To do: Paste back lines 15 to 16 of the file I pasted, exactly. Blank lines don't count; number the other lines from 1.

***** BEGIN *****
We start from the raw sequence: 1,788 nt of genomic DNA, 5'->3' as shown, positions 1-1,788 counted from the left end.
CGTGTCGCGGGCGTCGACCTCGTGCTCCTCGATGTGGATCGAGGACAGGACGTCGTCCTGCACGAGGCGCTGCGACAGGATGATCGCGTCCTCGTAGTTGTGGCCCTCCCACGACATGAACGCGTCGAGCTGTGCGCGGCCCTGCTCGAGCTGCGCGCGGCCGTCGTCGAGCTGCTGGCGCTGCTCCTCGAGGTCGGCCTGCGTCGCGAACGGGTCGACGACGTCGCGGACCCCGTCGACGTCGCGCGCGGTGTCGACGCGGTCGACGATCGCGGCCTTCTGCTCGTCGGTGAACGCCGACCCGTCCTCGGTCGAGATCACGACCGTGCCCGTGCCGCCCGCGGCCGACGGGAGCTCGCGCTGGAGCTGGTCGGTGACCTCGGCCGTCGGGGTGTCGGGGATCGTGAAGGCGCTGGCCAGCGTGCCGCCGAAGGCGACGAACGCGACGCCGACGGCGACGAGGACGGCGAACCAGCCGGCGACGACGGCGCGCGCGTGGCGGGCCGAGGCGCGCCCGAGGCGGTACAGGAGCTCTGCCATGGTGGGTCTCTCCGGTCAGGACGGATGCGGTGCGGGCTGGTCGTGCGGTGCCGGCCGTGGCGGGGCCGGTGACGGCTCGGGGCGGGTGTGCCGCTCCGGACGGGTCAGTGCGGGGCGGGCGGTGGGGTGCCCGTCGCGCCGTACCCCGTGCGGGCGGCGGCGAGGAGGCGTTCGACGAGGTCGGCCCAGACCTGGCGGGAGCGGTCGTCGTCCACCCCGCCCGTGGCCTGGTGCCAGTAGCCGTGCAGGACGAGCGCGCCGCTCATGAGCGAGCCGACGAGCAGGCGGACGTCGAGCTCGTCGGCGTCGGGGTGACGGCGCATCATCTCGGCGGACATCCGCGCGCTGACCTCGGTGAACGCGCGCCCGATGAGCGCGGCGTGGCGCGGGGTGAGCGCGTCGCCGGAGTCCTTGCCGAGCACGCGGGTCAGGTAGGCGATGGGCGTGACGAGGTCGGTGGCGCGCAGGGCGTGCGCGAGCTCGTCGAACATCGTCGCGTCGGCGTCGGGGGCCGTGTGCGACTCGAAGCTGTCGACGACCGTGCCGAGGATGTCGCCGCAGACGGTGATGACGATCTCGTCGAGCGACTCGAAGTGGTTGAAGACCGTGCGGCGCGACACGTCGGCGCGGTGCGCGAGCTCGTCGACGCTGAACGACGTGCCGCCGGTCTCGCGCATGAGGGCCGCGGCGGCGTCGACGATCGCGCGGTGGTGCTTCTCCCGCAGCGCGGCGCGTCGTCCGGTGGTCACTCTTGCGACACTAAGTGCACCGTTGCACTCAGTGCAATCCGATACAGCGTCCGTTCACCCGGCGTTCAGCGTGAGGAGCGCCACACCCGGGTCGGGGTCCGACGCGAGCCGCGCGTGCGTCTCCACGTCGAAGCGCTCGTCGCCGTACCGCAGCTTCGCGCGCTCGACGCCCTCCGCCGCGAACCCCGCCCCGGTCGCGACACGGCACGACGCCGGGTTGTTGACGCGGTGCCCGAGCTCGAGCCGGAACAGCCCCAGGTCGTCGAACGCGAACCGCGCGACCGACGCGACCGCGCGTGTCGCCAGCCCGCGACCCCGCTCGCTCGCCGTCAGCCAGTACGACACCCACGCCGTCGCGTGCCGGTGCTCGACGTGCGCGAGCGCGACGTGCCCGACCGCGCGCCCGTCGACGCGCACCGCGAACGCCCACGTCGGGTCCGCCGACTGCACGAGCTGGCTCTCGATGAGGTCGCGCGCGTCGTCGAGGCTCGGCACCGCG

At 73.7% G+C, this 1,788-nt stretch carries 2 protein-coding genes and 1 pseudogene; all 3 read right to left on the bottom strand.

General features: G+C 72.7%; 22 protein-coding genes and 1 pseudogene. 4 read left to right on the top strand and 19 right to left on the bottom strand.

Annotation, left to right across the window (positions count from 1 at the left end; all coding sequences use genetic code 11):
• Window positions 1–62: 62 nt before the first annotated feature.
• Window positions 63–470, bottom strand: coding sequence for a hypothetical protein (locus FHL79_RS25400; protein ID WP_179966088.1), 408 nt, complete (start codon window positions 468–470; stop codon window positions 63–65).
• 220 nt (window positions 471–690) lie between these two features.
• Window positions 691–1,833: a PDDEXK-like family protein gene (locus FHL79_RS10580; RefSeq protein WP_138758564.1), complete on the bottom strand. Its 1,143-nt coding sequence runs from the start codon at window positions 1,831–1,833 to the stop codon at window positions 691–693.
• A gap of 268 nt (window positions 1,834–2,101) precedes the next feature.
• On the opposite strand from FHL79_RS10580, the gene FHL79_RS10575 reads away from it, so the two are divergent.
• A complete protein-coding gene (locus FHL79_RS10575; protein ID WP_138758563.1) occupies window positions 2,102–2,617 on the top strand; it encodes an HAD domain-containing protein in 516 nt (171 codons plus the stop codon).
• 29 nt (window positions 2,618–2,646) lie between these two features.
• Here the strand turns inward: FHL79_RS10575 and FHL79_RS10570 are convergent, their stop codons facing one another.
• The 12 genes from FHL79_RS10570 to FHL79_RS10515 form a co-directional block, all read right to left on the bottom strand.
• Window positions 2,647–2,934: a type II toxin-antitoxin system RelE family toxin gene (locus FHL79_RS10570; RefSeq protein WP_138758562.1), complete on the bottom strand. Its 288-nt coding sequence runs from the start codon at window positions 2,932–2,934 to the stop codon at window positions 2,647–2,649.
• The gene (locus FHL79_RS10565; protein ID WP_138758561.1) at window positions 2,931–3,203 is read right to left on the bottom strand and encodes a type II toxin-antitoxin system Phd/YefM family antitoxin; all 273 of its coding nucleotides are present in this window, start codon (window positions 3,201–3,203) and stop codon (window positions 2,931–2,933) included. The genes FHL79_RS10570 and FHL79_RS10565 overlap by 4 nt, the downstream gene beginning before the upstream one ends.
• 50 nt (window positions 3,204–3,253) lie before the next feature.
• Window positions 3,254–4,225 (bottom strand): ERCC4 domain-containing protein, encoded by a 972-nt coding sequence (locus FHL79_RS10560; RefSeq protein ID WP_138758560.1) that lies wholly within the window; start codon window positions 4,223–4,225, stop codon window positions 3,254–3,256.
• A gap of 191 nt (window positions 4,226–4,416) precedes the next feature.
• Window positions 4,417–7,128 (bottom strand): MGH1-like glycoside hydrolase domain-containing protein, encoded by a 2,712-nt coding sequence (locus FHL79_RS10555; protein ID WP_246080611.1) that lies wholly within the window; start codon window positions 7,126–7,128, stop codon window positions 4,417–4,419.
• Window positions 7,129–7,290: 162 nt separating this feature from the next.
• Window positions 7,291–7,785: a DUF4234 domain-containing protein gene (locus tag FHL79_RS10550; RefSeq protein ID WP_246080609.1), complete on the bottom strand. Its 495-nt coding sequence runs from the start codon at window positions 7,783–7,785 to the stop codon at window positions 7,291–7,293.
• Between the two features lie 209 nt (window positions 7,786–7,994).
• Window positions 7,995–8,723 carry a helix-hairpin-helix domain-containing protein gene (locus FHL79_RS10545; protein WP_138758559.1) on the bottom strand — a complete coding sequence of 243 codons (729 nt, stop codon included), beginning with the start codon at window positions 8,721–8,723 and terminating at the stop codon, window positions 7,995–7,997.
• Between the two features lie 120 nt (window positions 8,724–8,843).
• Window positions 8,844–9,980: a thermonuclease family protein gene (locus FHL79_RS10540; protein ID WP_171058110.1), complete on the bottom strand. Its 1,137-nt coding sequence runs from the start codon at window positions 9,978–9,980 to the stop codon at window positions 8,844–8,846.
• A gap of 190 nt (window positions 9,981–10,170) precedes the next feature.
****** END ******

• The 12 genes from FHL79_RS10570 to FHL79_RS10515 form a co-directional block, all read right to left on the bottom strand.
• Window positions 2,647–2,934: a type II toxin-antitoxin system RelE family toxin gene (locus FHL79_RS10570; RefSeq protein WP_138758562.1), complete on the bottom strand. Its 288-nt coding sequence runs from the start codon at window positions 2,932–2,934 to the stop codon at window positions 2,647–2,649.